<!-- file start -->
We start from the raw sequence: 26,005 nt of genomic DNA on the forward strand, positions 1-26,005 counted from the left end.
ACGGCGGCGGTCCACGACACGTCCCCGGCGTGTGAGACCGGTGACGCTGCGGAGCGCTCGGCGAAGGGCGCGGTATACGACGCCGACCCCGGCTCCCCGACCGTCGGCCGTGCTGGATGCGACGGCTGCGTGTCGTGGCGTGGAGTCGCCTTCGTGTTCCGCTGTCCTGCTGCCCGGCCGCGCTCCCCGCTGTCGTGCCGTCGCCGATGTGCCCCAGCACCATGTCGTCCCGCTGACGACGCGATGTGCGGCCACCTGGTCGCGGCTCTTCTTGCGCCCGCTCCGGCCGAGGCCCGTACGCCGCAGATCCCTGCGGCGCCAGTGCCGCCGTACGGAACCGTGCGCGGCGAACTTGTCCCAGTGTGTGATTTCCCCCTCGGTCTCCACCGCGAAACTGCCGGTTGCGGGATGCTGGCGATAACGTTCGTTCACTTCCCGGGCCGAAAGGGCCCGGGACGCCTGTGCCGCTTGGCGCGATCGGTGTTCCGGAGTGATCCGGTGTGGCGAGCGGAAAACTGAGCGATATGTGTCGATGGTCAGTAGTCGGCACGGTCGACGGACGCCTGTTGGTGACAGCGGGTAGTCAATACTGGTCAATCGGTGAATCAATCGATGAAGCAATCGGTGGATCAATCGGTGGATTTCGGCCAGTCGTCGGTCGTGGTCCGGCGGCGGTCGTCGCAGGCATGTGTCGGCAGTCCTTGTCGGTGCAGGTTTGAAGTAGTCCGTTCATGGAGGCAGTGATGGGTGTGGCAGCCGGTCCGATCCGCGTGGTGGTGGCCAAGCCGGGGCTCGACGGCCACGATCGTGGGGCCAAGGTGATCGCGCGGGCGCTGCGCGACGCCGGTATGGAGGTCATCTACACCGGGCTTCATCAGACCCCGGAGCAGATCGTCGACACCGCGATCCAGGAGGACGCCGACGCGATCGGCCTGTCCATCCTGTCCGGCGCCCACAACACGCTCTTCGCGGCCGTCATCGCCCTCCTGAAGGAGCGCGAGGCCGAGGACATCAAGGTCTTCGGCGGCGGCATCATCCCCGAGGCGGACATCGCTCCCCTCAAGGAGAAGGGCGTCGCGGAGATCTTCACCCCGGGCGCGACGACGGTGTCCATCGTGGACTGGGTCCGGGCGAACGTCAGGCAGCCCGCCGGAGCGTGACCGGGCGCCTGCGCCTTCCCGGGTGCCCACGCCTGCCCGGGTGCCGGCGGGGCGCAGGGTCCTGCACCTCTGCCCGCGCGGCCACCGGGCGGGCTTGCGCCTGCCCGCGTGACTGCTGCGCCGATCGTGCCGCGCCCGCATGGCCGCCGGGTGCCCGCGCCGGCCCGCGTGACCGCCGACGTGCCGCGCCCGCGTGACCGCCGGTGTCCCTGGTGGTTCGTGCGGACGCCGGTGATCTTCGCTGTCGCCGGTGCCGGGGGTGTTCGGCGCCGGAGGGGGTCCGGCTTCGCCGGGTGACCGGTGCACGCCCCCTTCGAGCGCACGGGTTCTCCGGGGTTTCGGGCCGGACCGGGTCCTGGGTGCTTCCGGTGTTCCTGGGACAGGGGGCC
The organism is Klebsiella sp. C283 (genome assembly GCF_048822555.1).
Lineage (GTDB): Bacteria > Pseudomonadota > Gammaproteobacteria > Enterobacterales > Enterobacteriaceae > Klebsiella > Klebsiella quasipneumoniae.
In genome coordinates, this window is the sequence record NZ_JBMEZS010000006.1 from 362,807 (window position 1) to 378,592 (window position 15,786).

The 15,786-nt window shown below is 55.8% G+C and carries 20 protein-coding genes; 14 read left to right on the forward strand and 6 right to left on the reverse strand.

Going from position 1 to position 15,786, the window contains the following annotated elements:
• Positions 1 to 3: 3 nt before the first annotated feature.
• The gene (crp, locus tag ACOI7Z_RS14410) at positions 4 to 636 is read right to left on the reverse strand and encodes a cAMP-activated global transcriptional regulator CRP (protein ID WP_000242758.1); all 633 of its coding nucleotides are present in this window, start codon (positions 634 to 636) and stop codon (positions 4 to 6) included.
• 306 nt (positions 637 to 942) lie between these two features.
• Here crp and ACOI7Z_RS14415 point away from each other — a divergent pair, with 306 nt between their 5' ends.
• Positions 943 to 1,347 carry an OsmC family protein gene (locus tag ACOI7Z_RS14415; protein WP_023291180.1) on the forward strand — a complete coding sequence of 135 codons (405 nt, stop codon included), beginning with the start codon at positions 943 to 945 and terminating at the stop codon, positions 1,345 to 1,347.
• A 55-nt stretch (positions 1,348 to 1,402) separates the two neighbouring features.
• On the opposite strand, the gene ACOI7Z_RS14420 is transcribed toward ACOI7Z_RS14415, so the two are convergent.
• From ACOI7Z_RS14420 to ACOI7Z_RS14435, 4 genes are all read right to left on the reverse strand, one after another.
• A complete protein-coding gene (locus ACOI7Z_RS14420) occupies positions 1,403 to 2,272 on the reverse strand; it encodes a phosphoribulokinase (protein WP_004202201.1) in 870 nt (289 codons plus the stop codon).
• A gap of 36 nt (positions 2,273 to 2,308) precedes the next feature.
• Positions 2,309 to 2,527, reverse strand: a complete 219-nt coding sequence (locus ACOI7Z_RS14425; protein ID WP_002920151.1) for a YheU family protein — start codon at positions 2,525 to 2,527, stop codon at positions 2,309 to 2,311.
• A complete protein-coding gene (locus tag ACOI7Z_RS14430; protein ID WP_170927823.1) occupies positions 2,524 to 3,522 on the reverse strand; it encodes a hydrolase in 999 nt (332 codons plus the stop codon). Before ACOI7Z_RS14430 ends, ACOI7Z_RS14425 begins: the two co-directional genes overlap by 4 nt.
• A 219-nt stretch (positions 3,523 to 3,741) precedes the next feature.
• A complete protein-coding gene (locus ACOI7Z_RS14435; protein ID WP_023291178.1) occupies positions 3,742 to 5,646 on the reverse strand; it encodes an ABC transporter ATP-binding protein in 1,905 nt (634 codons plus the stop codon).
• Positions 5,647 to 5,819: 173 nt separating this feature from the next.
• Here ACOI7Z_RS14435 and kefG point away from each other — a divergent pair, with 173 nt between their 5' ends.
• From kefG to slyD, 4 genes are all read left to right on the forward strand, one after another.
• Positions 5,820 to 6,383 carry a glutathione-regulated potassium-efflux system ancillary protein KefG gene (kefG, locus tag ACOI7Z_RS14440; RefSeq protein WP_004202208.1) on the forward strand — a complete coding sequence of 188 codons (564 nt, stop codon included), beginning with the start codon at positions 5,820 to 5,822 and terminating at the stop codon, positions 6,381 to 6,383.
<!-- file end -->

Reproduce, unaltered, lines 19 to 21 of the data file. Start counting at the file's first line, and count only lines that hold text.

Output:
• A complete protein-coding gene (locus tag ACOI7Z_RS14430; protein ID WP_170927823.1) occupies positions 2,524 to 3,522 on the reverse strand; it encodes a hydrolase in 999 nt (332 codons plus the stop codon). Before ACOI7Z_RS14430 ends, ACOI7Z_RS14425 begins: the two co-directional genes overlap by 4 nt.
• A 219-nt stretch (positions 3,523 to 3,741) precedes the next feature.
• A complete protein-coding gene (locus ACOI7Z_RS14435; protein ID WP_023291178.1) occupies positions 3,742 to 5,646 on the reverse strand; it encodes an ABC transporter ATP-binding protein in 1,905 nt (634 codons plus the stop codon).